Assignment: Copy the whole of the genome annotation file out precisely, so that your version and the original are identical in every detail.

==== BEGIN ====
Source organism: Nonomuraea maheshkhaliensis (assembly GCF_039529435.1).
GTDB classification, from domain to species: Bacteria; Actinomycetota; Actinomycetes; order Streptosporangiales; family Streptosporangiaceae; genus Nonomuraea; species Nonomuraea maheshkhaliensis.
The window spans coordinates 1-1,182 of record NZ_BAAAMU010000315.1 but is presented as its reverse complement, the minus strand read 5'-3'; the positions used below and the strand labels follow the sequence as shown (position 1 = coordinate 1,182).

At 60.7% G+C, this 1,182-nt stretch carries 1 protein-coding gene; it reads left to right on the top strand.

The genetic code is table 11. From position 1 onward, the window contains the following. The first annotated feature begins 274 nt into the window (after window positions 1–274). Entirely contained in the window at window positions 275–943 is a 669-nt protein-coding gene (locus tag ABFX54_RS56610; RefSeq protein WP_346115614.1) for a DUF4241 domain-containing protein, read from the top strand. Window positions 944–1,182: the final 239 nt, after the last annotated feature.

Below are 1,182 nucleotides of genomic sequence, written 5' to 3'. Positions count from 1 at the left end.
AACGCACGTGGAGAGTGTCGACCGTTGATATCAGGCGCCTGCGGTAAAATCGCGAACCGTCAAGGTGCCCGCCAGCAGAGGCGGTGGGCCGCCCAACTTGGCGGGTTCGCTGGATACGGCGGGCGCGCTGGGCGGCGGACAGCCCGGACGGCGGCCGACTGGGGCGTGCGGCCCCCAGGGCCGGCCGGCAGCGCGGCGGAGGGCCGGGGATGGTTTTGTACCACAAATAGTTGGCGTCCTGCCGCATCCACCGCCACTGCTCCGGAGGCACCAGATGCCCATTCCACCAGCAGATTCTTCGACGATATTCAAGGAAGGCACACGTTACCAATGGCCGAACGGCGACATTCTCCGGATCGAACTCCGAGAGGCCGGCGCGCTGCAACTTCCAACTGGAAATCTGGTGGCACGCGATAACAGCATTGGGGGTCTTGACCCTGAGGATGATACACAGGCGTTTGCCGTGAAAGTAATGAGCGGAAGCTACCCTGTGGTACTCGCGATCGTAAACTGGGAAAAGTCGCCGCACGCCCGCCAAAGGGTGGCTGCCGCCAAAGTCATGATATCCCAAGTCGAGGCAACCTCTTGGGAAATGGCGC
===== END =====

Source organism: Nonomuraea maheshkhaliensis (assembly GCF_039529435.1).
GTDB classification, from domain to species: Bacteria; Actinomycetota; Actinomycetes; order Streptosporangiales; family Streptosporangiaceae; genus Nonomuraea; species Nonomuraea maheshkhaliensis.
The window spans coordinates 1-1,182 of record NZ_BAAAMU010000315.1 but is presented as its reverse complement, the minus strand read 5'-3'; the positions used below and the strand labels follow the sequence as shown (position 1 = coordinate 1,182).

At 60.7% G+C, this 1,182-nt stretch carries 1 protein-coding gene; it reads left to right on the top strand.

The genetic code is table 11. From position 1 onward, the window contains the following. The first annotated feature begins 274 nt into the window (after window positions 1–274). Entirely contained in the window at window positions 275–943 is a 669-nt protein-coding gene (locus tag ABFX54_RS56610; RefSeq protein WP_346115614.1) for a DUF4241 domain-containing protein, read from the top strand. Window positions 944–1,182: the final 239 nt, after the last annotated feature.

Below are 1,182 nucleotides of genomic sequence, written 5' to 3'. Positions count from 1 at the left end.
AACGCACGTGGAGAGTGTCGACCGTTGATATCAGGCGCCTGCGGTAAAATCGCGAACCGTCAAGGTGCCCGCCAGCAGAGGCGGTGGGCCGCCCAACTTGGCGGGTTCGCTGGATACGGCGGGCGCGCTGGGCGGCGGACAGCCCGGACGGCGGCCGACTGGGGCGTGCGGCCCCCAGGGCCGGCCGGCAGCGCGGCGGAGGGCCGGGGATGGTTTTGTACCACAAATAGTTGGCGTCCTGCCGCATCCACCGCCACTGCTCCGGAGGCACCAGATGCCCATTCCACCAGCAGATTCTTCGACGATATTCAAGGAAGGCACACGTTACCAATGGCCGAACGGCGACATTCTCCGGATCGAACTCCGAGAGGCCGGCGCGCTGCAACTTCCAACTGGAAATCTGGTGGCACGCGATAACAGCATTGGGGGTCTTGACCCTGAGGATGATACACAGGCGTTTGCCGTGAAAGTAATGAGCGGAAGCTACCCTGTGGTACTCGCGATCGTAAACTGGGAAAAGTCGCCGCACGCCCGCCAAAGGGTGGCTGCCGCCAAAGTCATGATATCCCAAGTCGAGGCAACCTCTTGGGAAATGGCGC